Women’s Groups Diverse And Thriving

Editor’s note: This article was initially published in The Daily Gazette, Swarthmore’s online, daily newspaper founded in Fall 1996. As of Fall 2018, the DG has merged with The Phoenix. See the about page to read more about the DG.

“When you get to Swarthmore you are automatically sorted into a group: if you are black you are told to join BCC, if you are Latina, you are told to join Enlace, and if you Jewish, you are told to join Hillel, if you are Asian you are told to join SAO, if you are international, you join i-20. But what is there on campus for women to come together?”
— “Students push to establish Greek life for women,”
The Phoenix, November 3, 2011

As members of two women’s groups on campus, Grapevine and Rugby, we would like to respond to this question: there are a huge number of spaces and groups on campus that create communities for women. From sports teams (Rugby, Warmothers, every varsity team) to a cappella groups (Grapevine), to academic clubs (SWE and WICS) and charity organizations (LaSS), Swarthmore offers many spaces where women can come together around a common interest. The WRC provides a safe space for female-identifiers to congregate, and it is an excellent resource for these organizations. For those seeking female community and companionship, there are many opportunities.

We both recognize the importance of women’s communities on campus – our time at Swarthmore has been profoundly shaped by them. Personally, I (Joan) can’t imagine life at Swat without my girls. No matter how life beats me down, be it a hard tackle or a bad test, my girls pick me up and push me back into the game. The women on the Rugby team are some of the strongest people I’ve met, and I am inspired by them daily. And for me (Emma), Grapevine has been a space for me to be my craziest, truest self, to let my hair down, to share my love of singing, to talk way too openly and too often about menstruation, and to feel universally embraced (<3 <3 <3 youz!). Women’s groups have helped us carve out our own identities at Swarthmore, and we are so grateful for them.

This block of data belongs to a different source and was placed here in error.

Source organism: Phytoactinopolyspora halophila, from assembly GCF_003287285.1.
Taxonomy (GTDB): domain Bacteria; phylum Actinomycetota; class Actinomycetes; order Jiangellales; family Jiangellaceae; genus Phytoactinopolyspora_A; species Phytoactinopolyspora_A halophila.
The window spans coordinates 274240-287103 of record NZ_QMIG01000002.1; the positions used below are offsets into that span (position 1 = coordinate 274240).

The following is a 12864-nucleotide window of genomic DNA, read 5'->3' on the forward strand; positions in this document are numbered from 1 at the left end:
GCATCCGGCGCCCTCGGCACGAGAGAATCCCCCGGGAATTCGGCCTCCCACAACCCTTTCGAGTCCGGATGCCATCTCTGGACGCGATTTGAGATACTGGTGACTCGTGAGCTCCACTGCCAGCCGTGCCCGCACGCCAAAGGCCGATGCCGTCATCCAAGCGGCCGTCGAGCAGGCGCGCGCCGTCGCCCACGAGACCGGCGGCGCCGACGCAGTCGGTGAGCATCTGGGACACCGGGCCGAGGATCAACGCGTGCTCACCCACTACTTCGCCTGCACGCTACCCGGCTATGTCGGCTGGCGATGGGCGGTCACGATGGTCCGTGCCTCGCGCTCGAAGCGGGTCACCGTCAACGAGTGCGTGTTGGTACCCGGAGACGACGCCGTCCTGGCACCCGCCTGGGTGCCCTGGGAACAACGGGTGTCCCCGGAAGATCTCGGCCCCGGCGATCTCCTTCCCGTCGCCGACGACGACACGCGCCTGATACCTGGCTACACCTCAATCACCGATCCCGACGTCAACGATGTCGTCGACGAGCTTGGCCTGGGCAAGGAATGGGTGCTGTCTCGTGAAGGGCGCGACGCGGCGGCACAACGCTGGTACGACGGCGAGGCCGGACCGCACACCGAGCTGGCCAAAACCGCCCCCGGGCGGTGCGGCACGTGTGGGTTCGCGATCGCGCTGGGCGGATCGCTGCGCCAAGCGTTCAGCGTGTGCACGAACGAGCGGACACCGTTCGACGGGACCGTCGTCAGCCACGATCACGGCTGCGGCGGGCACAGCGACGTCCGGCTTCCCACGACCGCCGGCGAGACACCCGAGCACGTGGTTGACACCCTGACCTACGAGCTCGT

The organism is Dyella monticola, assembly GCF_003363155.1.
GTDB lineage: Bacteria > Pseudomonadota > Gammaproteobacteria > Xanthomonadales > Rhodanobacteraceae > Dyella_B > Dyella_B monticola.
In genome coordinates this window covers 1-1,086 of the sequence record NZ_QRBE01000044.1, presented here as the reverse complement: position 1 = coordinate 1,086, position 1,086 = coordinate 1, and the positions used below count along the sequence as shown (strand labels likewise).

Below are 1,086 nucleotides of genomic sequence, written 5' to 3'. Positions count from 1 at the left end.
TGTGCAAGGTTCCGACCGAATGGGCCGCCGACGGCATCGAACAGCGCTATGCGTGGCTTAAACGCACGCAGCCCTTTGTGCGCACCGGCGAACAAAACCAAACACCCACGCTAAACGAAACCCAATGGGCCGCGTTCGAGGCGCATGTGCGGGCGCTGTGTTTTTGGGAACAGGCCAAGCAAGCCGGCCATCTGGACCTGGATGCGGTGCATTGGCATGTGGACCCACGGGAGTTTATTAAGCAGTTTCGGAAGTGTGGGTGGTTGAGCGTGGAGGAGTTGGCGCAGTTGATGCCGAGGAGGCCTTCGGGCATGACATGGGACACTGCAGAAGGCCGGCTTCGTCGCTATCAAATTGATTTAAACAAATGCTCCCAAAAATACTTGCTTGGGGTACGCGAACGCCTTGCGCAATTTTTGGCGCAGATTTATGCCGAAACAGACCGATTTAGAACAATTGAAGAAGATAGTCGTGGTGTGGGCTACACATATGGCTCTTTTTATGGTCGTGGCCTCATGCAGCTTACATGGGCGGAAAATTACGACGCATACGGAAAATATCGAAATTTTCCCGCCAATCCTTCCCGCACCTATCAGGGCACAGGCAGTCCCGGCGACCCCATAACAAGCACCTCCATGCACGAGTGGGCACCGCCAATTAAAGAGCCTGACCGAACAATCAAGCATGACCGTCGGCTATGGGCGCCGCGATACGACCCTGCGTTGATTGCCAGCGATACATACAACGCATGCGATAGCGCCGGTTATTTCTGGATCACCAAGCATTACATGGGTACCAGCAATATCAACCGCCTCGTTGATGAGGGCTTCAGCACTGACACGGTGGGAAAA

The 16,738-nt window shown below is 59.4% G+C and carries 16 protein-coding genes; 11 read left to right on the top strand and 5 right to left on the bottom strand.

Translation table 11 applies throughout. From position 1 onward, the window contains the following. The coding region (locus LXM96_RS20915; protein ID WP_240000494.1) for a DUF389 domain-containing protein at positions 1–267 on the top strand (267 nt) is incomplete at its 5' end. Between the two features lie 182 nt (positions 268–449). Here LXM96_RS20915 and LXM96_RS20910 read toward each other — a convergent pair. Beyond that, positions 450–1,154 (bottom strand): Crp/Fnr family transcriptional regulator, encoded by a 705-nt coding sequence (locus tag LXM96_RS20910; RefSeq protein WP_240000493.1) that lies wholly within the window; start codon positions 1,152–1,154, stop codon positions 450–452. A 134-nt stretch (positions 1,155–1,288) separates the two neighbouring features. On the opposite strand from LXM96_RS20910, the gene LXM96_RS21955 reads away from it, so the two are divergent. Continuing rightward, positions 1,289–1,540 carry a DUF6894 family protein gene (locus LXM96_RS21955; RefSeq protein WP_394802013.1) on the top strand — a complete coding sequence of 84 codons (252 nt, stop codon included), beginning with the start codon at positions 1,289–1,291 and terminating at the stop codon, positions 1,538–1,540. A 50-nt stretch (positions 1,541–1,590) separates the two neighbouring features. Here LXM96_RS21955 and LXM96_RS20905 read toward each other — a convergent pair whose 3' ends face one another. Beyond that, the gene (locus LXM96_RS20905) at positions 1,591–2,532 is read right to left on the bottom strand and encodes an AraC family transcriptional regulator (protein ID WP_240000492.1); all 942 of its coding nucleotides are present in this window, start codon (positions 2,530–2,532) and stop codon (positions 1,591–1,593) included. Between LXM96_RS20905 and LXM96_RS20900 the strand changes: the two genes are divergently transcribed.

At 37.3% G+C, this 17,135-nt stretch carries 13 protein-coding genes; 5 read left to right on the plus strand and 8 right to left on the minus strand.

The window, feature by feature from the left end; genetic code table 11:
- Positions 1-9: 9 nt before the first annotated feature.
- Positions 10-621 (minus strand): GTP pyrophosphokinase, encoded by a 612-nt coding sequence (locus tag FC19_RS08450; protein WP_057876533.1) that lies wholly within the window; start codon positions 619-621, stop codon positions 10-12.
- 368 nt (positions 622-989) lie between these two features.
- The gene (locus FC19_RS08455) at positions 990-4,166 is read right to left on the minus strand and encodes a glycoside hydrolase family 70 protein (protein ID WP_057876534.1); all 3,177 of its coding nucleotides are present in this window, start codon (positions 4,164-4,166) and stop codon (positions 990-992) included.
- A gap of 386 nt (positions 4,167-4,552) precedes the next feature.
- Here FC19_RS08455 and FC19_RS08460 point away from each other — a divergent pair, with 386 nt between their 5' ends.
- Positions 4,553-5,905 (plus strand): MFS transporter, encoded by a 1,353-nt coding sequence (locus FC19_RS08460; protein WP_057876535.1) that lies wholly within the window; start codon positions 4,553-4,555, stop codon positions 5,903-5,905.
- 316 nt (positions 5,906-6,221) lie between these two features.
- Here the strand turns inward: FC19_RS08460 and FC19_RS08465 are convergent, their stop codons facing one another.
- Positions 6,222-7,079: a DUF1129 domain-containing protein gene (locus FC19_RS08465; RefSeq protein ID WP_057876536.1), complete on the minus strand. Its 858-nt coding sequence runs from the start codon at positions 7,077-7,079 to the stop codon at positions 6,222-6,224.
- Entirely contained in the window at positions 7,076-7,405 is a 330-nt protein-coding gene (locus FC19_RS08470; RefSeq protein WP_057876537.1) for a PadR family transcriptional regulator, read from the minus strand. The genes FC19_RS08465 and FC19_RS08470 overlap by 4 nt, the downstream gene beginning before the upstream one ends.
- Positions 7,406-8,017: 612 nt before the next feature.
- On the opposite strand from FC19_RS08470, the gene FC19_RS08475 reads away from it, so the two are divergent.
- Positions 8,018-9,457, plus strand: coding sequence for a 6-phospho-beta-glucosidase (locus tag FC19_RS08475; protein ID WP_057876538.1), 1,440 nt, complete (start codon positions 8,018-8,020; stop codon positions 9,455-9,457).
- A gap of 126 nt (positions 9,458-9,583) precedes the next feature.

So although we recognize the positive potential of a sorority as an intentionally all-female community, we are wary. Historically, sororities have predominantly been racially and religiously exclusive, and many continue to police women’s gender and sexual expression through the idiom of sisterhood. In a twisted way, many have worked against feminism and women’s empowerment even as they seek to create community for (white) (straight) (thin) women. The women’s groups that we are a part of are strong, supportive and wonderful because of the diversity of backgrounds, bodies, experiences, sexualities, and beliefs they encompass. As such, we would like to ask those proposing a sorority whether or how they plan to foster diversity in their group. Beyond simple statements and politically correct language in the charter, we would like to see a concrete design that will eliminate what has so often been structurally integral to sorority life on other campuses.

Joan O’Bryan ’13 is the Swarthmore Rugby backs captain.
Emma Thomas ’13 is a member of Grapevine, the women’s a capella group at Swarthmore.


  1. Your last paragraph highlights exactly the kind of concerns that I have had about this initiative.

    And everything else does a great job of bringing to light the opportunities that already exist.

    Thank you for sharing your experiences and concerns!

  2. I read that quotation in the original article and went WTF IS THIS. SO MANY SPACES FOR WOMEN EXIST. I DO NOT FEEL SORTED BASED ON MY RACE ALONE.

    I am glad that you’ve channeled the same general feeling into a productive and concrete look at the spaces on campus that are available to women. Thank you for this. Your last paragraph, as Sara said, is spot-on. Great job!

  3. Why should I have to sing or be willing to get my arm broken to hang out and drink wine with a group of chicks on a regular basis?

  4. Emma/Joan,

    I’m going to do something I rarely do and make a DG comment without using my favorite character as a mask. As has been said above, you two have summed up my feelings perfectly (except for the fact that I can’t really comment on the things one experiences while playing girl’s rugby/singing with Grapevine…though to be honest Kat’s pictures on Facebook have made wish I were a girl/could play on the team at times lol).

    I only have one question though (anyone may answer this, my comment’s just addressed to the writers because of the compliment above). I had never considered all-female groups such as Grapevine or Rugby as spaces for building female solidarity – they were always singing and athletics groups/teams in my mind. But your article has made me realize that your (and other) groups can provide a forum in which members may bond and experience a”sisterhood”. With that being said, might groups like Rugby and Grapevine (and I apologize if they already do) advertise this fact in the future so as to remind people that there are places in which a woman might experience “sisterhood” (esp. people who feel as though such places are non-existent at the school)?

    • Hey Paul,